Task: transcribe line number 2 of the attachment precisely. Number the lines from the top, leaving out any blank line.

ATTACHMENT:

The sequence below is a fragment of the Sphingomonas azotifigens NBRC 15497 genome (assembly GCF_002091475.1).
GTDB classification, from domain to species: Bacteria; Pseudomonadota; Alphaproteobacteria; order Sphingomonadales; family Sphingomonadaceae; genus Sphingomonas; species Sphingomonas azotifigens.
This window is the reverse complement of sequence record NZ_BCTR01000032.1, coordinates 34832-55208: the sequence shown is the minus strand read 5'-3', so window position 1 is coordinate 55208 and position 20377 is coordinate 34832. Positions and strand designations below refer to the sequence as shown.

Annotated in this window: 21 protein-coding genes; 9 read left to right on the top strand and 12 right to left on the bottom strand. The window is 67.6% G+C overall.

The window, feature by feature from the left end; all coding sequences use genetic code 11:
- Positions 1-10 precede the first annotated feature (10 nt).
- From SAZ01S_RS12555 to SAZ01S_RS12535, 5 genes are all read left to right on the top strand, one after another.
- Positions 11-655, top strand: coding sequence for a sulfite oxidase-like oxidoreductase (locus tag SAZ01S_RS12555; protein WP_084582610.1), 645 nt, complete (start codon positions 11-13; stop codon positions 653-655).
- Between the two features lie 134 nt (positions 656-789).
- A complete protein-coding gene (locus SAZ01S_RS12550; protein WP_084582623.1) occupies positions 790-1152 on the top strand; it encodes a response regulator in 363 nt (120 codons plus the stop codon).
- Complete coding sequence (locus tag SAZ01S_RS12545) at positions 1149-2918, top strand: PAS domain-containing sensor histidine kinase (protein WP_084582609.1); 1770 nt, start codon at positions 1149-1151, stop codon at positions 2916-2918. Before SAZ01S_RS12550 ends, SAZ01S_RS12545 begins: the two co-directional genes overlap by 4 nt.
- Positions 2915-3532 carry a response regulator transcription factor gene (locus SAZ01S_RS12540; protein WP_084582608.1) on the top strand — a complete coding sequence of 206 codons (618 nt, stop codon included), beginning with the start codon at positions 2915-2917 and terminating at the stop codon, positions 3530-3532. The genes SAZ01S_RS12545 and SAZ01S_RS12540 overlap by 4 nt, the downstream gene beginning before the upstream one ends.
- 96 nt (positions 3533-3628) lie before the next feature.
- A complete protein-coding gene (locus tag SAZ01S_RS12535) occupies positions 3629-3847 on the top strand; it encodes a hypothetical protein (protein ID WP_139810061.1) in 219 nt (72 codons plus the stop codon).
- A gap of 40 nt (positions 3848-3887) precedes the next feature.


GTDB classification, from domain to species: Bacteria; Pseudomonadota; Alphaproteobacteria; order Sphingomonadales; family Sphingomonadaceae; genus Sphingomonas; species Sphingomonas azotifigens.